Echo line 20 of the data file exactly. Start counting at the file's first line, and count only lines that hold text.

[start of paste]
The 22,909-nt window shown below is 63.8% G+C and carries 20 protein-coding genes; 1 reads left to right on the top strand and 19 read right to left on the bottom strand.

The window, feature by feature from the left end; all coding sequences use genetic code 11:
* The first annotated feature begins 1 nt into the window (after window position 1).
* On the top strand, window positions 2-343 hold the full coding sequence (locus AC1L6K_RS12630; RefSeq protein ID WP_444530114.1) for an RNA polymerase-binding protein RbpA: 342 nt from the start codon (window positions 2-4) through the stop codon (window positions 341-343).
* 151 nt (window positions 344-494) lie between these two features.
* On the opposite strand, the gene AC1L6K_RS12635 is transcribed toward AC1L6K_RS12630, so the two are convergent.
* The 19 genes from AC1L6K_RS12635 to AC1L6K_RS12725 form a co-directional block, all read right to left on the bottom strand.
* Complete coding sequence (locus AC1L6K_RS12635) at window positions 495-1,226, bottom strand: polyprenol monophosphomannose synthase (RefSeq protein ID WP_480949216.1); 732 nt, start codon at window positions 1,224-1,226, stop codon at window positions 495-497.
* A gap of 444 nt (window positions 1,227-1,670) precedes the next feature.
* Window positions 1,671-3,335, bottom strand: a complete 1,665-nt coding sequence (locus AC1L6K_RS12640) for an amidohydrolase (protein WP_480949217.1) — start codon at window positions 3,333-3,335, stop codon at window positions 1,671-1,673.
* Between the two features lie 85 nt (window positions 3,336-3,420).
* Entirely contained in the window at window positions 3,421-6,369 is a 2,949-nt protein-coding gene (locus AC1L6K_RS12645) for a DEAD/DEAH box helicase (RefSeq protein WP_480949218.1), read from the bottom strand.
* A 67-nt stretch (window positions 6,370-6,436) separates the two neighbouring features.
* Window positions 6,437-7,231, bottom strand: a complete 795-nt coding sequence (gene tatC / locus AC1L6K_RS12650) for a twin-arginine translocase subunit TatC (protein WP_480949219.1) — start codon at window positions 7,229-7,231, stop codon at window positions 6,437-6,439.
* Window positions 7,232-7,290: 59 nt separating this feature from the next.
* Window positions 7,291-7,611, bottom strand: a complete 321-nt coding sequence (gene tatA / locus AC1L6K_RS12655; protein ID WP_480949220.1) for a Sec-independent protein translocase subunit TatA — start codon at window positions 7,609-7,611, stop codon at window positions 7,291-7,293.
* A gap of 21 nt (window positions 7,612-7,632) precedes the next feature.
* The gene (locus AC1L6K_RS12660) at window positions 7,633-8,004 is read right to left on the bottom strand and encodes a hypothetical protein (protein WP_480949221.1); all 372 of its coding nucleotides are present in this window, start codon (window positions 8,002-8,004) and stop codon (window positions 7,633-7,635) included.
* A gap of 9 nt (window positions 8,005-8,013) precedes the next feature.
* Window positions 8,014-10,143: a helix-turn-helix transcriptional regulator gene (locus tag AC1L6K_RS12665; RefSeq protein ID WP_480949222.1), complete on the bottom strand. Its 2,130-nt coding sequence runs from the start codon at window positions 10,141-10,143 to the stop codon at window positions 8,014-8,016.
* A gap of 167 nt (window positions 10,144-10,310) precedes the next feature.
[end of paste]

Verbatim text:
* Window positions 8,014-10,143: a helix-turn-helix transcriptional regulator gene (locus tag AC1L6K_RS12665; RefSeq protein ID WP_480949222.1), complete on the bottom strand. Its 2,130-nt coding sequence runs from the start codon at window positions 10,141-10,143 to the stop codon at window positions 8,014-8,016.